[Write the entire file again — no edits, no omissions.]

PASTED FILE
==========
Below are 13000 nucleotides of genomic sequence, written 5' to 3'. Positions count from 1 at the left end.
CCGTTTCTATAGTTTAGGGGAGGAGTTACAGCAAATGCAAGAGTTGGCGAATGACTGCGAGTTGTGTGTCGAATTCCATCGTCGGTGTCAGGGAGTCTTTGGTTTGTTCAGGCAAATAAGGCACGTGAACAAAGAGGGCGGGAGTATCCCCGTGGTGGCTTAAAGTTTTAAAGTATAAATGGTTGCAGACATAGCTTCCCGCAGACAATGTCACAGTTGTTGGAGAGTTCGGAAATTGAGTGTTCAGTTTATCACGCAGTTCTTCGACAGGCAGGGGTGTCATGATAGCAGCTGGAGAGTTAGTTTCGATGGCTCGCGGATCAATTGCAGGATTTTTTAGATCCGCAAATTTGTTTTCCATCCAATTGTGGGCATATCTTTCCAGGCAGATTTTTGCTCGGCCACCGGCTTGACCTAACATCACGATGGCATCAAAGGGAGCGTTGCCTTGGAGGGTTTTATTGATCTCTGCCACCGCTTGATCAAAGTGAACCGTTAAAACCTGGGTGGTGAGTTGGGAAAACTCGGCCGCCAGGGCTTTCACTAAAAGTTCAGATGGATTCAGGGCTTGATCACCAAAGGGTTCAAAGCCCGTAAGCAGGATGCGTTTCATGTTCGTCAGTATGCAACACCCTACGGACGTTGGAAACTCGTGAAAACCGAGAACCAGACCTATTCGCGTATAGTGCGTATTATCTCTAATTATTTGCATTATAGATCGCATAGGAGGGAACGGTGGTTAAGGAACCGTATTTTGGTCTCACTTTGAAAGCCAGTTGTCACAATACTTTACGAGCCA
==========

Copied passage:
Below are 13000 nucleotides of genomic sequence, written 5' to 3'. Positions count from 1 at the left end.
CCGTTTCTATAGTTTAGGGGAGGAGTTACAGCAAATGCAAGAGTTGGCGAATGACTGCGAGTTGTGTGTCGAATTCCATCGTCGGTGTCAGGGAGTCTTTGGTTTGTTCAGGCAAATAAGGCACGTGAACAAAGAGGGCGGGAGTATCCCCGTGGTGGCTTAAAGTTTTAAAGTATAAATGGTTGCAGACATAGCTTCCCGCAGACAATGTCACAGTTGTTGGAGAGTTCGGAAATTGAGTGTTCAGTTTATCACGCAGTTCTTCGACAGGCAGGGGTGTCATGATAGCAGCTGGAGAGTTAGTTTCGATGGCTCGCGGATCAATTGCAGGATTTTTTAGATCCGCAAATTTGTTTTCCATCCAATTGTGGGCATATCTTTCCAGGCAGATTTTTGCTCGGCCACCGGCTTGACCTAACATCACGATGGCATCAAAGGGAGCGTTGCCTTGGAGGGTTTTATTGATCTCTGCCACCGCTTGATCAAAGTGAACCGTTAAAACCTGGGTGGTGAGTTGGGAAAACTCGGCCGCCAGGGCTTTCACTAAAAGTTCAGATGGATTCAGGGCTTGATCACCAAAGGGTTCAAAGCCCGTAAGCAGGATGCGTTTCATGTTCGTCAGTATGCAACACCCTACGGACGTTGGAAACTCGTGAAAACCGAGAACCAGACCTATTCGCGTATAGTGCGTATTATCTCTAATTATTTGCATTATAGATCGCATAGGAGGGAACGGTGGTTAAGGAACCGTATTTTGGTCTCACTTTGAAAGCCAGTTGTCACAATACTTTACGAGCCA